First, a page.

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Evaluation of the Carbon and Water Cycles and Climate Benefits of Mature Switchgrass (Panicum Virgatum L.)

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Title: Evaluation of the Carbon and Water Cycles and Climate Benefits of Mature Switchgrass (Panicum Virgatum L.)
Author: Eichelmann, Elke
Department: School of Environmental Sciences
Program: Environmental Sciences
Advisor: Wagner-Riddle, Claudia
Abstract: With rising demand for bioenergy feedstock, interest in switchgrass (Panicum virgatum L.) has increased over the past decades. However, data on the carbon exchange dynamics and water budgets of mature switchgrass stands (>5 years) is limited. I conducted eddy covariance measurements of CO2 , H2O, and sensible energy fluxes over a 60 ha commercial switchgrass field in its sixth (2012), seventh (2013), and eighth (2014) year since establishment in Southern Ontario, Canada. Measurements from 2014 were compared to a corn field in the same region. Dry matter yield was highest in the dry and warm year of 2012 at 1090 g m-2 and lowest in 2014 at 568±93 g m-2 . Considering the carbon removed at harvest, the ecosystem was a carbon source in 2012 (net ecosystem carbon balance, NECB, of 106±45 g C m-2 ), but a carbon sink in 2013 and 2014 (NECB of −59±45 and −66±59 g C m-2 , respectively). These results show that mature switchgrass can vary between being a sink and a source of carbon on an annual basis. Water use efficiency results indicate that the switchgrass crop was able to reduce the water cost of aboveground biomass in 2012 by relocating carbon from belowground structures, but it fixed slightly more atmospheric carbon per unit water evapotranspired in 2013 compared to 2012 and 2014. Corn had less carbon uptake than switchgrass in 2014 making corn a net carbon source (NECB of 328±30 g C m-2 for a scenario where only corn grain is harvested and 634±34 g C m-2 if corn grain and stover are harvested). Switchgrass had, however, a lower yield in that year than either corn scenario (751±40 g m-2 for grain only and 1439±52 g m-2 for grain plus stover). The switchgrass field had a lower albedo than the corn field during spring and fall, resulting in an annual average negative radiative forcing of −4.5 W m-2. The results from this research project suggest that carbon and water cycling of mature switchgrass can differ substantially from young stands and that switchgrass has many potential climate benefits as a biofuel feedstock crop.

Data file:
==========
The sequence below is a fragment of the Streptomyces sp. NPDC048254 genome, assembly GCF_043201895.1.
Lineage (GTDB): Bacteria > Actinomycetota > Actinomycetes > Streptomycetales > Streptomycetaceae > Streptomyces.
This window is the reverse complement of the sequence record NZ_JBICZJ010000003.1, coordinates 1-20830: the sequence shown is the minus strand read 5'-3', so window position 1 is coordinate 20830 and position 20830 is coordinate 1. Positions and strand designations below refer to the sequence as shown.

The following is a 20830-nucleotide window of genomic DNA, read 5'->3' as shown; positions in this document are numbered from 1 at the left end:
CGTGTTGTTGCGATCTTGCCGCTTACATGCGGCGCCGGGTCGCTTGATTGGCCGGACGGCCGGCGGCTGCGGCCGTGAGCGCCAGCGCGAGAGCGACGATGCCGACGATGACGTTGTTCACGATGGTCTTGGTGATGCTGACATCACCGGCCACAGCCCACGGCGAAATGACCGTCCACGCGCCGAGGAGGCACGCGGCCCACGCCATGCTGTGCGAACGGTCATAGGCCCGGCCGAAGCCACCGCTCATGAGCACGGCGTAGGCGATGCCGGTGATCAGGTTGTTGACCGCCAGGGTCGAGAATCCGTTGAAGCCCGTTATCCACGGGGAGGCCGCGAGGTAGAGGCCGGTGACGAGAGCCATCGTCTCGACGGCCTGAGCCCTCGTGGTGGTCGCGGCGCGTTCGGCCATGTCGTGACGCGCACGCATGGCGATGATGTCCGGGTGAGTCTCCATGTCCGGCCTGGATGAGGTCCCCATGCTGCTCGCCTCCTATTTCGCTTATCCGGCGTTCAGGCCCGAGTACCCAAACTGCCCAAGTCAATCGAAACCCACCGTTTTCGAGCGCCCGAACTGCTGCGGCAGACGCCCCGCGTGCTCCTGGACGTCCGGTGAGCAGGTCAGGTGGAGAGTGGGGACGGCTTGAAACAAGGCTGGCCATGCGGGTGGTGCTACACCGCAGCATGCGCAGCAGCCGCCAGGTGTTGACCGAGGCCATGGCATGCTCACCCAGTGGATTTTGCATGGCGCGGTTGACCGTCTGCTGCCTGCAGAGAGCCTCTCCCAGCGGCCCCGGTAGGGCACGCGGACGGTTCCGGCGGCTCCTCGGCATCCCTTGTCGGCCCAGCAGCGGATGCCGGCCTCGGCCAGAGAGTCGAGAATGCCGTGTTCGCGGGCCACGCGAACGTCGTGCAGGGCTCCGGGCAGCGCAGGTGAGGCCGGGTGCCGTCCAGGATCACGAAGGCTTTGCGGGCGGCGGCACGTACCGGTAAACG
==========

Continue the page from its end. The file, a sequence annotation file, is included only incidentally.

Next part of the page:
Date: 2015-09
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